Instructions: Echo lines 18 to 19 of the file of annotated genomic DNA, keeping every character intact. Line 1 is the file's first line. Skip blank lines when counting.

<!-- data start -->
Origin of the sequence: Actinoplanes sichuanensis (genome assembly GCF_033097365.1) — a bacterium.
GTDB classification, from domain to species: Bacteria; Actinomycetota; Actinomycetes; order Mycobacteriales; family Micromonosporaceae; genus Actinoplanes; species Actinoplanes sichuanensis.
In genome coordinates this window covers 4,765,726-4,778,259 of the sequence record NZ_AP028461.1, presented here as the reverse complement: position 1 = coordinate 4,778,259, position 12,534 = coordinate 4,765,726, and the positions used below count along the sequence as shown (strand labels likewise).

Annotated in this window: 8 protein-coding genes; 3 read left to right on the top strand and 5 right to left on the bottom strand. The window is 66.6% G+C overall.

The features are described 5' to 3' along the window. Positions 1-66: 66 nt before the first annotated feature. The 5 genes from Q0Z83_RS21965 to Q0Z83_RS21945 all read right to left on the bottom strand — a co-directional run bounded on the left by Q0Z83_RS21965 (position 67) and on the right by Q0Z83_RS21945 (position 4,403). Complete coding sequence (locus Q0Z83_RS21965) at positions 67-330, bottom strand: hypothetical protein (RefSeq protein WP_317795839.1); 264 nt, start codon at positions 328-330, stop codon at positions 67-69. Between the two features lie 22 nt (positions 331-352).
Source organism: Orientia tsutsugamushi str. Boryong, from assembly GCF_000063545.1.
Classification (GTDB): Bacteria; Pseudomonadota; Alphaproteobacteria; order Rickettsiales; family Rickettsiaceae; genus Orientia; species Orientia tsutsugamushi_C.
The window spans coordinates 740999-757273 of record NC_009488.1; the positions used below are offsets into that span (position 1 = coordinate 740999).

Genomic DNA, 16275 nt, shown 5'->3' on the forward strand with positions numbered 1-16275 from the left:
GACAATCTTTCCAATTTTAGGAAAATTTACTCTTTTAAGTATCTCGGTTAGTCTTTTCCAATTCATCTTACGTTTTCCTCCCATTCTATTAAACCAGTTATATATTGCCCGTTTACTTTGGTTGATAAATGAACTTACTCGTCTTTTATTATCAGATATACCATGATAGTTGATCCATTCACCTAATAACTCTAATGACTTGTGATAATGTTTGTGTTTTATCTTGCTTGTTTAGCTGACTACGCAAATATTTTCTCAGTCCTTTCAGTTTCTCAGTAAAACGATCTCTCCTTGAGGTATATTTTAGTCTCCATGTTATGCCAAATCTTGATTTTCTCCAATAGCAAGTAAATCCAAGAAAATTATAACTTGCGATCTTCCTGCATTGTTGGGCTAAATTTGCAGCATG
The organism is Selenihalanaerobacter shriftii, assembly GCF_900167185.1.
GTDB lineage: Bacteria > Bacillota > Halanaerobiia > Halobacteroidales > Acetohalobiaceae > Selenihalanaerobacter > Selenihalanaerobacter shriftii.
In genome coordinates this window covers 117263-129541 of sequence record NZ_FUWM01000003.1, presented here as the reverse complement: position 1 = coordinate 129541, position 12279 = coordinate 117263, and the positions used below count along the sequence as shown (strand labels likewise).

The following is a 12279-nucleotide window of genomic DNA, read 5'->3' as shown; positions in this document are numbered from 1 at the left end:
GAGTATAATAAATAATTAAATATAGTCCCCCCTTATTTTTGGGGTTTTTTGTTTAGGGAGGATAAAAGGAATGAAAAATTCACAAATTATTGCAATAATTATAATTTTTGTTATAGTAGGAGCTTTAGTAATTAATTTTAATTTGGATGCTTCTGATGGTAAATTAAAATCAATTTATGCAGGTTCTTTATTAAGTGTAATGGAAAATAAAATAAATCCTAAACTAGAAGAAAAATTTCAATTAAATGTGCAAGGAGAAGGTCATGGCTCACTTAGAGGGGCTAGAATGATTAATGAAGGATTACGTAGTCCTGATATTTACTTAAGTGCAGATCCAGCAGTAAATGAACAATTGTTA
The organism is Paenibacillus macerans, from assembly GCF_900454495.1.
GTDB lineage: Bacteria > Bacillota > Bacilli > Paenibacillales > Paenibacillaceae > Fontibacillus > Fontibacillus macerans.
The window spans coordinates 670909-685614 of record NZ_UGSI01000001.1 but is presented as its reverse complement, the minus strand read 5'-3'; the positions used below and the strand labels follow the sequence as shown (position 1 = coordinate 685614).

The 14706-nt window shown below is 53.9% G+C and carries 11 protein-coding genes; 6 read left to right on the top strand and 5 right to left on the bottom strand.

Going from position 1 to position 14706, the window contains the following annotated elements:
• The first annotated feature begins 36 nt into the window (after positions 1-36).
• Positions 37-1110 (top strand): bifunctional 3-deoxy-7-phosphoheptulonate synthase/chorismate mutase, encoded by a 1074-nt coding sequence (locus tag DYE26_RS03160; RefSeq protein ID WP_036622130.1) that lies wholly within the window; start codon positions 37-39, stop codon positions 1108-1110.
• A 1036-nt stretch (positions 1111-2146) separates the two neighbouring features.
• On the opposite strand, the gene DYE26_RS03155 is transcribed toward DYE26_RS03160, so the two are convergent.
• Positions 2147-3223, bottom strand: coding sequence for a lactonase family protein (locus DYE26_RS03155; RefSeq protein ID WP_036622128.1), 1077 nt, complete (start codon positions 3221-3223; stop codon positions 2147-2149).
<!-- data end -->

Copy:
The window spans coordinates 670909-685614 of record NZ_UGSI01000001.1 but is presented as its reverse complement, the minus strand read 5'-3'; the positions used below and the strand labels follow the sequence as shown (position 1 = coordinate 685614).

The 14706-nt window shown below is 53.9% G+C and carries 11 protein-coding genes; 6 read left to right on the top strand and 5 right to left on the bottom strand.